Component supply problems and software development delays caused Acer to delay the launch of its Aspire one netbook by a month, leading it to revise down its shipment target for this year.
The world's third-largest PC vendor now expects to ship 5 million to
6 million Aspire ones in 2008, down from a previous estimate of 5
million to 7 million, said Gianfranco Lanci, CEO of Acer, during a
"Originally, the plan was to ship by the end of May," Lanci said. "We lost about one month for different reasons."
Despite the product delay, Lanci remains bullish on prospects for the Aspire one. He said that demand appears to be strong
for the product and that Acer is talking to 3G (third generation) mobile network operators to supply them with Aspire one
laptops built to access the Internet via their networks.
Aspire one is among a new breed of mini-laptops that weigh less than 1 kilogram (2.2 lbs), sport 7-inch to 10-inch LCD screens,
carry long-lasting batteries and connect wirelessly to the Internet. They generally cost far less than the average notebook
PC as well, between US$199 and $599.
The market for netbooks was jump started by the Eee PC
from Asustek Computer of Taiwan. Asustek has only forecast sales of
five million Eee PCs this year, even though the company has had a
six-month head start over Acer. Analysts say Acer's size is its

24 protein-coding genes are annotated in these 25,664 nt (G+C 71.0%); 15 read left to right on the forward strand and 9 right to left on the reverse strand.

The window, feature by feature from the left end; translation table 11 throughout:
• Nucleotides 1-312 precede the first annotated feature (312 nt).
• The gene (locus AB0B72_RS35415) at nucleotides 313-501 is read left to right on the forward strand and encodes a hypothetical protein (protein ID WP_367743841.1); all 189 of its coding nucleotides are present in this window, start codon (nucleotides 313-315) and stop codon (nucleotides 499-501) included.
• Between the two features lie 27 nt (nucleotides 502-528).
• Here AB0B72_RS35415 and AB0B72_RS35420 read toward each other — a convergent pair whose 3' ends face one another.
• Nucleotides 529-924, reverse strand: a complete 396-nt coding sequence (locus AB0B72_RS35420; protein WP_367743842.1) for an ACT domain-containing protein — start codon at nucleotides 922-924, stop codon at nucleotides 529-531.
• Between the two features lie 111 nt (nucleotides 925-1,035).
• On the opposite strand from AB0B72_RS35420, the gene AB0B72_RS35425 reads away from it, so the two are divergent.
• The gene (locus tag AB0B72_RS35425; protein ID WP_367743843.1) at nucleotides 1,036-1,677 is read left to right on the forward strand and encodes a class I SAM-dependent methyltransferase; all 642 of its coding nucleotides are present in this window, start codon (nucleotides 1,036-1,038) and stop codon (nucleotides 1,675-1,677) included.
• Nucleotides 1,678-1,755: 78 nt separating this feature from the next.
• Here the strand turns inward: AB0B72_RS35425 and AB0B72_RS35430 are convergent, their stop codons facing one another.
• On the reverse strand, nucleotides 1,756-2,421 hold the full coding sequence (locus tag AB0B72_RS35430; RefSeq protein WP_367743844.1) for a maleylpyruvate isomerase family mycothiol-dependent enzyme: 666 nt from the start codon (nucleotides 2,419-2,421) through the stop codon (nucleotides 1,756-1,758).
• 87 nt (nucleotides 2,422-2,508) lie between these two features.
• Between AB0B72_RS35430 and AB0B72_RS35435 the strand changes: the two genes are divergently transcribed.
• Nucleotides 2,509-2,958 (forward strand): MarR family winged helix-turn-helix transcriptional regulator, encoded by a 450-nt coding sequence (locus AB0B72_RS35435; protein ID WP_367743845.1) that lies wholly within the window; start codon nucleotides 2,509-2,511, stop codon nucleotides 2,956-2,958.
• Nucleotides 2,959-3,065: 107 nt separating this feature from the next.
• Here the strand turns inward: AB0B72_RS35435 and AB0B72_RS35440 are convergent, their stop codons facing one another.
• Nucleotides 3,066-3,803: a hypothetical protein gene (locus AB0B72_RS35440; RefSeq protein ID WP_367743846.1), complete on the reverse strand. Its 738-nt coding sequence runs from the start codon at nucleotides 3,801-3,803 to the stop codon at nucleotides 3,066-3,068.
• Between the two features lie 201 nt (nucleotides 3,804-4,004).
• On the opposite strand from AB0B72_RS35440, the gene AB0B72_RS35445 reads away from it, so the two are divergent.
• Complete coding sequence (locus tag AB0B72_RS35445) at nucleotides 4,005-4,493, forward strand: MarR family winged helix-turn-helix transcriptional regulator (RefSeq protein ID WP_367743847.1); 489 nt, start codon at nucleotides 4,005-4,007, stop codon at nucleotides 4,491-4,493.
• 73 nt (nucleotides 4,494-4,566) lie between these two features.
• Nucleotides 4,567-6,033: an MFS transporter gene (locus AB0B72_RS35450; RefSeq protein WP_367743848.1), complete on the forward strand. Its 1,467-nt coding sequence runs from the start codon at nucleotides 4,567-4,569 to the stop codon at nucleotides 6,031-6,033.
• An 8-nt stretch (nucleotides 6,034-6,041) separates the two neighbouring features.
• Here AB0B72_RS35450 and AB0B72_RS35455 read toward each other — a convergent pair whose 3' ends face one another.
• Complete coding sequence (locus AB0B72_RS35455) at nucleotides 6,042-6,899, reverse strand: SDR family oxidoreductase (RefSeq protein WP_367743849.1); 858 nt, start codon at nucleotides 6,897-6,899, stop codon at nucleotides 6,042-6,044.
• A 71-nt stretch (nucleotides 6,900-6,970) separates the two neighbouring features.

advantage over Asustek. Acer is active in all major markets and can
launch products in multiple markets at the same time. Asustek isn't as
adept at such large-scale product launches yet.
Acer's Lanci also allayed fears of a component shortage for netbooks
or laptops. He said there are no visible component shortages right now,
but that if Acer ships more than 6 million Aspire ones, there could be
a problem. He declined to say what components might be in shortage.
Last year, a serious shortage of laptop batteries threatened shipments, and supplies have remained tight due to brisk growth
in the overall laptop PC market.
PC vendors have also voiced concerns that Intel might not be able to supply enough Atom
microprocessors for their netbooks, a fear Intel has answered by saying
it is prepared to "hose" the chips out of its factories, if necessary.
PC makers like the chips because they conserve battery life by running
at low power levels, take up little space inside devices and give off
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